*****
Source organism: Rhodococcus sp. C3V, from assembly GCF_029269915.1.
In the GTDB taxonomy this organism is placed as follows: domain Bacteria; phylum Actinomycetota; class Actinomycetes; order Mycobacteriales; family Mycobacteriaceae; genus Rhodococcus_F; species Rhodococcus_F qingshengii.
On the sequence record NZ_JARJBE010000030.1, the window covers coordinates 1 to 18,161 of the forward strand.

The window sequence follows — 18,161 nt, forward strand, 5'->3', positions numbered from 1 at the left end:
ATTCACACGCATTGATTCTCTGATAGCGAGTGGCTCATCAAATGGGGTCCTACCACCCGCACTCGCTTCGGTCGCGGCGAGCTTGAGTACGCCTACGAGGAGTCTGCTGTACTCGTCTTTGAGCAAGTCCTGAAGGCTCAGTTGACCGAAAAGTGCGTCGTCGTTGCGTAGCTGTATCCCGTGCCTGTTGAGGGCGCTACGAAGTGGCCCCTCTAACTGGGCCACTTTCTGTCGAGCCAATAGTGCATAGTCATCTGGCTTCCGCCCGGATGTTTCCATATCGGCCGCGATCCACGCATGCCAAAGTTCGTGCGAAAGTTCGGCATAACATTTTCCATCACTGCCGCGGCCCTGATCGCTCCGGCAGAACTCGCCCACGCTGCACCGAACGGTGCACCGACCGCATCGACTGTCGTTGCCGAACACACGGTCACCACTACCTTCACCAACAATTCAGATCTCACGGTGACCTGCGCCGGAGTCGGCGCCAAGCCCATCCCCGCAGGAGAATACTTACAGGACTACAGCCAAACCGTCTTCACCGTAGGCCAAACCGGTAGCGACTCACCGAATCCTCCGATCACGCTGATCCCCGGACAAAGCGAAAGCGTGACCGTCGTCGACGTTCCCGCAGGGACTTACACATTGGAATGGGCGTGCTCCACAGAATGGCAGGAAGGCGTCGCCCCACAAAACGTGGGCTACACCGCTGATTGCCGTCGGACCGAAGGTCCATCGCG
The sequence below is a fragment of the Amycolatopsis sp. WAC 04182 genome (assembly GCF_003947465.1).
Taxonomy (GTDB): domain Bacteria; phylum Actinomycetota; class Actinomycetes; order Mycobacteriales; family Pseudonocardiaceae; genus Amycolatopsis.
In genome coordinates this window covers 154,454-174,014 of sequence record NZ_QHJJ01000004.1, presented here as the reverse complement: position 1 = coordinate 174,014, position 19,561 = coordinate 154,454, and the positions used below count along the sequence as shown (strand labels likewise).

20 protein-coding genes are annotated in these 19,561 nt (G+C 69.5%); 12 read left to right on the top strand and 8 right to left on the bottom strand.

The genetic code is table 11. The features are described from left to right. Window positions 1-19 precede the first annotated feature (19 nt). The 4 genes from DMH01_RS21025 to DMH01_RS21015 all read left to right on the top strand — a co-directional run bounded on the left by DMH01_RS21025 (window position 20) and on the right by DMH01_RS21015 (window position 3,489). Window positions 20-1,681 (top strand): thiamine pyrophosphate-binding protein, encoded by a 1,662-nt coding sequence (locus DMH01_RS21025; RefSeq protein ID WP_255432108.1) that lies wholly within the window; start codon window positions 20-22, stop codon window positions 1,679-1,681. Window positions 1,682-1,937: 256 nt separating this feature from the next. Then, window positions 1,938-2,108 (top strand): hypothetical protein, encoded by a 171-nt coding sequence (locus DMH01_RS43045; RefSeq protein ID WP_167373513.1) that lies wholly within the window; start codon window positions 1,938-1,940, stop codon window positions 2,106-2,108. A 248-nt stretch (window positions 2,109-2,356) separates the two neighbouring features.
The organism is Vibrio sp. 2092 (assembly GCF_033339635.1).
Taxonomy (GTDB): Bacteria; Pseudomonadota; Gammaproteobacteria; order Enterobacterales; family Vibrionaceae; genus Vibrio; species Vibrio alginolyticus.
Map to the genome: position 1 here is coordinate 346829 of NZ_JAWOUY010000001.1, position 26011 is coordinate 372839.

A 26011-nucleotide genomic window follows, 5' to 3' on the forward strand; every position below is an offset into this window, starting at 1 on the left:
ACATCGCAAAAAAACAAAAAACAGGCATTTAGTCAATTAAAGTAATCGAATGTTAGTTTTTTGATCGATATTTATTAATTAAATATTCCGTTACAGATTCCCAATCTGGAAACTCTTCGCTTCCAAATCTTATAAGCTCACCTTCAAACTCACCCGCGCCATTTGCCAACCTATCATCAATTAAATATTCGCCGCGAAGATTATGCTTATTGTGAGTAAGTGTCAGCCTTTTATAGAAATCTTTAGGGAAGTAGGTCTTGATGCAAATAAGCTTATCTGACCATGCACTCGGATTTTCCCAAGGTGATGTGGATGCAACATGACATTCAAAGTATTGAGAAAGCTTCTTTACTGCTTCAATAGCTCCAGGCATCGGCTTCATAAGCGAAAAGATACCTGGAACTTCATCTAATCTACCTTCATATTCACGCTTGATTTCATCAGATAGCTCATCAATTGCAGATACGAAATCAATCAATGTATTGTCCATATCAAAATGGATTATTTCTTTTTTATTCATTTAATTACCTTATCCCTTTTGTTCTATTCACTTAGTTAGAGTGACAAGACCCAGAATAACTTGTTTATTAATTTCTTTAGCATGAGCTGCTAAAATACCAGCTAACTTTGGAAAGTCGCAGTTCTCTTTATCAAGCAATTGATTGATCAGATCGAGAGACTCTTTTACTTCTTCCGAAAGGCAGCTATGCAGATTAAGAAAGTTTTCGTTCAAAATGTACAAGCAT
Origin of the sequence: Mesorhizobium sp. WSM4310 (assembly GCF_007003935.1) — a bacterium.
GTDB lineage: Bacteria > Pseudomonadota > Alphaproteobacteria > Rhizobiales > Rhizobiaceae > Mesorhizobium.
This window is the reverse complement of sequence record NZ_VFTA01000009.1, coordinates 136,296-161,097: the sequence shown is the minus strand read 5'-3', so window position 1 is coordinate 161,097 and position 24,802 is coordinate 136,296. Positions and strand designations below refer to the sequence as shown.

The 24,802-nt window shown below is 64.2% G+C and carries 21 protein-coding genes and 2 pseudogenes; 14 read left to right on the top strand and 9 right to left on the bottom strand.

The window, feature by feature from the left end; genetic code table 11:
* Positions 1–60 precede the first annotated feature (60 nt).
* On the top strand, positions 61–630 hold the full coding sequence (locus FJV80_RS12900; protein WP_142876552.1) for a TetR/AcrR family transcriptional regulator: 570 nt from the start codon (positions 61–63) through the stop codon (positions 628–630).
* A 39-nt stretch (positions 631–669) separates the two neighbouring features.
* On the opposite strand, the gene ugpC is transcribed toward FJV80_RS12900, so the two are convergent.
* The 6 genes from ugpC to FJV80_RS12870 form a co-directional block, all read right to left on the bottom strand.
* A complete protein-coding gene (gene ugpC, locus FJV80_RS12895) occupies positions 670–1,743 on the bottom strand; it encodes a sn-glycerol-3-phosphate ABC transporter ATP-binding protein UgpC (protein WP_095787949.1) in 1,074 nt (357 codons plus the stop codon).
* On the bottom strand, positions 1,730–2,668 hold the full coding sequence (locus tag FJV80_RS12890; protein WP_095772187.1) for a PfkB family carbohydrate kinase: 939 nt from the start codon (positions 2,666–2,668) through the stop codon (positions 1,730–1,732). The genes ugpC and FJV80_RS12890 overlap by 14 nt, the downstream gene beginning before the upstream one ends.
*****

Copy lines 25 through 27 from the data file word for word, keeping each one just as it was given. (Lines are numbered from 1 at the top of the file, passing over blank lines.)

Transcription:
* The 6 genes from ugpC to FJV80_RS12870 form a co-directional block, all read right to left on the bottom strand.
* A complete protein-coding gene (gene ugpC, locus FJV80_RS12895) occupies positions 670–1,743 on the bottom strand; it encodes a sn-glycerol-3-phosphate ABC transporter ATP-binding protein UgpC (protein WP_095787949.1) in 1,074 nt (357 codons plus the stop codon).
* On the bottom strand, positions 1,730–2,668 hold the full coding sequence (locus tag FJV80_RS12890; protein WP_095772187.1) for a PfkB family carbohydrate kinase: 939 nt from the start codon (positions 2,666–2,668) through the stop codon (positions 1,730–1,732). The genes ugpC and FJV80_RS12890 overlap by 14 nt, the downstream gene beginning before the upstream one ends.